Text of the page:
Iodine may leach out of iodized salt during washing or cooking. Therefore, it has been suggested to add iodized salt on cooked ... For this reason, it is important for pregnant and lactating women, as well as children, to have sufficient iodine intake.. B. ... To avoid iodine deficiency in the United States, table salt is enriched with iodine ("iodized" salt), and iodine is added to ... To avoid iodine deficiency in the United States, table salt is enriched with iodine ("iodized" salt), and iodine is added to ...
... of sodium intake are much higher than current US recommendations. ... New research supports findings that sodium intake is regulated ... Can Too Much Salt Damage Blood Vessels? Yes Excessive salt intake can damage blood vessels, as well as raising the risk of ... Too much salt could increase diabetes risk A high sodium intake (usually from salt) can significantly increase the risk of type ... "Sodium intake will not be changed by altering the salt content of food products or other public-policy attempts to limit sodium ...
The debate over the dangers of a high-salt diet, particularly for older Americans, is nothing new. But, that doesnt mean you ... Sea salt and kosher salt are lower in sodium than table salt. ... Next: Does everyone benefit by reducing his or her salt intake ... The more people can lower their daily salt intake, the more their blood pressure will fall, which is a good thing, the second ... The governments 2010 dietary guidelines for Americans recommend limiting total salt intake from all sources to 1,500 mg a day ...
The question, say Francesco Cappuccio and colleagues, is not whether to reduce salt intake but how to do so. With the upcoming ... Evidence from a very wide variety of studies shows a consistent direct relation between salt intake and blood pressure. A 4.6 g ... Population based interventions indicate that when salt intake is reduced, blood pressure in the community falls. An … ... 5 The blood pressure lowering effect of reducing salt intake is effective in men and women, in all ethnic groups, in all age ...
Although sodium can be consumed in nonchloride forms ([ie, baking soda] and monosodium glutamate [MSG]), salt provides ... table salt), is a major component of our food supply. ... Altered dietary salt intake for preventing and treating ... Salt intake, salt restriction, and primary (essential) hypertension. Author. Lawrence J Appel, MD, MPH. Lawrence J Appel, MD, ... Unravelling the links between calcium excretion, salt intake, hypertension, kidney stones and bone metabolism. J Nephrol 2000; ...
British researchers have found that children with a low-salt diet tend to drink fewer sugary soft drinks and may therefore be ... Salt intake is known to increase the amount a person drinks, but this is the first study to show a link between salt intake and ... Lead author Dr Feng He, a cardiovascular research fellow at St Georges, commented: Not only would reducing salt intake lower ... This means that if the salt content of a typical childs diet is reduced by half, the child will generally drink two fewer ...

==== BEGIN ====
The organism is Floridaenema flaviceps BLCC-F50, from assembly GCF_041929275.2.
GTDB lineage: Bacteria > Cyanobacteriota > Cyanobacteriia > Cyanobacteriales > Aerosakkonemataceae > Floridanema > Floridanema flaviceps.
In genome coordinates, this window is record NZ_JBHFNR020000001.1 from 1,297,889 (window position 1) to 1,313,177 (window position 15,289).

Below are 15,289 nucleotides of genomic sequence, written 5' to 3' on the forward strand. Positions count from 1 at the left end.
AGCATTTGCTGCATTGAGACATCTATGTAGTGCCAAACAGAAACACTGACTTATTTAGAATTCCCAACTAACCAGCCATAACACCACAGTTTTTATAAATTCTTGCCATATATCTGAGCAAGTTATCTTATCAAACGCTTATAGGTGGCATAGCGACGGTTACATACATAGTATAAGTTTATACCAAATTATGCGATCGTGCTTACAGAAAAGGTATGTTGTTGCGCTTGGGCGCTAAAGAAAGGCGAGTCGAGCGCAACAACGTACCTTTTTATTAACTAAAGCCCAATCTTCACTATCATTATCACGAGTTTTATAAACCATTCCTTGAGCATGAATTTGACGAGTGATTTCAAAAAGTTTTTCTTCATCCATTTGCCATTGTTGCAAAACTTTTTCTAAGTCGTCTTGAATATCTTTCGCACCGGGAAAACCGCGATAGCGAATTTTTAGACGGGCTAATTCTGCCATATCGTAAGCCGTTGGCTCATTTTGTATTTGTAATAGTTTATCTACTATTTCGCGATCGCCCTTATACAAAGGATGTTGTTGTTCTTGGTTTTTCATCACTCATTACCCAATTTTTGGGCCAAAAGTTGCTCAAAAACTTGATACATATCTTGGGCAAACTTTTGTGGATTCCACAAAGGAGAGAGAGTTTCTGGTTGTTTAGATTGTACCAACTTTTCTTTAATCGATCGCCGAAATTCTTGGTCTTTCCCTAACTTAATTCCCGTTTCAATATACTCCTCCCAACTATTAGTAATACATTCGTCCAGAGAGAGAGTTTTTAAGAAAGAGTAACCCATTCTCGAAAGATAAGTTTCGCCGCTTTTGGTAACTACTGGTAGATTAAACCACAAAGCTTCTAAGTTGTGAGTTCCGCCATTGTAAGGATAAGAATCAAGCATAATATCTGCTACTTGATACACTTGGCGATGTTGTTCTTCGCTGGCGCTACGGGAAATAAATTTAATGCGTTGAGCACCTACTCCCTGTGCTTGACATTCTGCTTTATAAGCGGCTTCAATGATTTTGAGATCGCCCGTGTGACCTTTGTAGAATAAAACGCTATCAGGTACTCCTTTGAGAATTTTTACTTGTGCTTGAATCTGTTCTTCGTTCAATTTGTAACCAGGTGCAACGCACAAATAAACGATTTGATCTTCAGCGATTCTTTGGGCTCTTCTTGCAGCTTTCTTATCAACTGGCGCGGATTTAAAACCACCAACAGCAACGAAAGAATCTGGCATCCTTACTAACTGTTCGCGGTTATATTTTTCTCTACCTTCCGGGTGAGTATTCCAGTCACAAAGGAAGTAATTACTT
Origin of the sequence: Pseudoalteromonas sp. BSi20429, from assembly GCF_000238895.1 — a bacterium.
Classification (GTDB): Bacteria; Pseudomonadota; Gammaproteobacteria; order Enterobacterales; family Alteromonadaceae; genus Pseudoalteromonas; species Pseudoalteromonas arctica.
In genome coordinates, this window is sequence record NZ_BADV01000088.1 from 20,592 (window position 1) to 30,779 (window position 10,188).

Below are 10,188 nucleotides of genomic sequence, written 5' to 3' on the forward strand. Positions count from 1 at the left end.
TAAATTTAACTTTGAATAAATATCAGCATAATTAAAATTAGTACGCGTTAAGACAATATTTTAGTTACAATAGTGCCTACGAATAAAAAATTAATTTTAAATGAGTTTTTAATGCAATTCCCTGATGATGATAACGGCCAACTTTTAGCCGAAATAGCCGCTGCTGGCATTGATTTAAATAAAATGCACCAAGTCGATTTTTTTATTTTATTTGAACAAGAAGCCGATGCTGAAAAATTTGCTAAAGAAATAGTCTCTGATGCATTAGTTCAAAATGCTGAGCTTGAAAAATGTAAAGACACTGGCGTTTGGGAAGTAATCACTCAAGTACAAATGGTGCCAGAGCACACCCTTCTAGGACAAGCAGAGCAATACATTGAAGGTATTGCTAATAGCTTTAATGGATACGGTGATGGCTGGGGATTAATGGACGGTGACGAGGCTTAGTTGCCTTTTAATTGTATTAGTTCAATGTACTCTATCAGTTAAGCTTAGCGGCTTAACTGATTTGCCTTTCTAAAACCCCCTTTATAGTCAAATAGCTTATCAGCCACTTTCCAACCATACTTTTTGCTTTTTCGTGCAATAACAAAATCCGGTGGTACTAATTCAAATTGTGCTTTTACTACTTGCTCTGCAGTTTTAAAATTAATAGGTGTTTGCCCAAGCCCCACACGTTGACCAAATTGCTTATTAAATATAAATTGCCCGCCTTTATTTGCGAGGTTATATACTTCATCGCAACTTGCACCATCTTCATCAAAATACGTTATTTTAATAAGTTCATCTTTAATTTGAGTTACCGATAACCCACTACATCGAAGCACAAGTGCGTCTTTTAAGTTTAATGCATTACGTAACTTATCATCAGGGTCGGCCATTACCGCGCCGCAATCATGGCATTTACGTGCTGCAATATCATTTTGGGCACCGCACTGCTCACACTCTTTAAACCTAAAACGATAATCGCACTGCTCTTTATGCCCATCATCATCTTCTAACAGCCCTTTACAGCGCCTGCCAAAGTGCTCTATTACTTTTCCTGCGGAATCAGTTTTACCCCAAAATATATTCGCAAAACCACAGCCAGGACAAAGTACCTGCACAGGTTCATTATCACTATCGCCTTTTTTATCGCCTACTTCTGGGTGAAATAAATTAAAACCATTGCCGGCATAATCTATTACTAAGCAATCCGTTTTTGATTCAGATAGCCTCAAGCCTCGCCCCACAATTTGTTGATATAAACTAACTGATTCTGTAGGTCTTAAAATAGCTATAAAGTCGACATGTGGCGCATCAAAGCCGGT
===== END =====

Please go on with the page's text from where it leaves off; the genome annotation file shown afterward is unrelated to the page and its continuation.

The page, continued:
The mean dietary salt intake (salt equivalents) was ∼6 g/d, and fluid intake was ∼1440 g/d (Table 1). Salt intake increased ... when reducing dietary salt intake.16 In children on relatively high salt intakes, experiencing a drive for fluid where there is ... Each additional 1 g/d of salt was associated with a 30 g/d greater intake of SSB, and salt intake alone accounted for 11% of ... with each additional 1 g/d of salt being associated with a 92 g/d greater intake of total fluid, and salt intake alone ...
A more accurate test measurement showed a direct link between high salt intake and increased risk of death from cardiovascular ... researchers in a new study say more accurate measurements of salt intake confirms that high salt intake can kill you.. By Allen ... Better estimate of intake more firmly links salt, death. While too much salt has long been known to be bad for health, ... Researchers found a new more accurate test shows a direct link between high salt intake from foods and increased risk of death ...
Evidence is insufficient to conclude that lowering daily sodium intake below 2,300 mg per day either harms or improves ... Current Guidance for Salt Intake Varies. The federal governments current Dietary Guidelines for Americans call for no more ... The committee wasnt tasked with a safe range of daily salt intake and didnt make any statements regarding what those should ... The American Heart Association, in Dallas, Texas, said the IOM report wont affect its position on salt intake. ...
New research indicates that reducing sodium intake may provide kidney and heart benefits for patients with chronic kidney ... "Reducing salt intake may help protect kidney patients heart and kidney health." Medical News Today. MediLexicon, Intl., 21 Nov ... 2016, November 21). "Reducing salt intake may help protect kidney patients heart and kidney health." Medical News Today. ... Reducing salt intake may help protect kidney patients heart and kidney health. ...
If youre trying to break up with salt, I know what youre asking yourself now... how, oh how, will food ever taste good again ... Salt swaps: 7 seasonings to help you cut your salt intake Updated: April 12, 2017 - 8:01 AM EDT * ... Last week I shared tips to help you break up with salt. But I know what youre asking yourself now... how, oh how, will food ...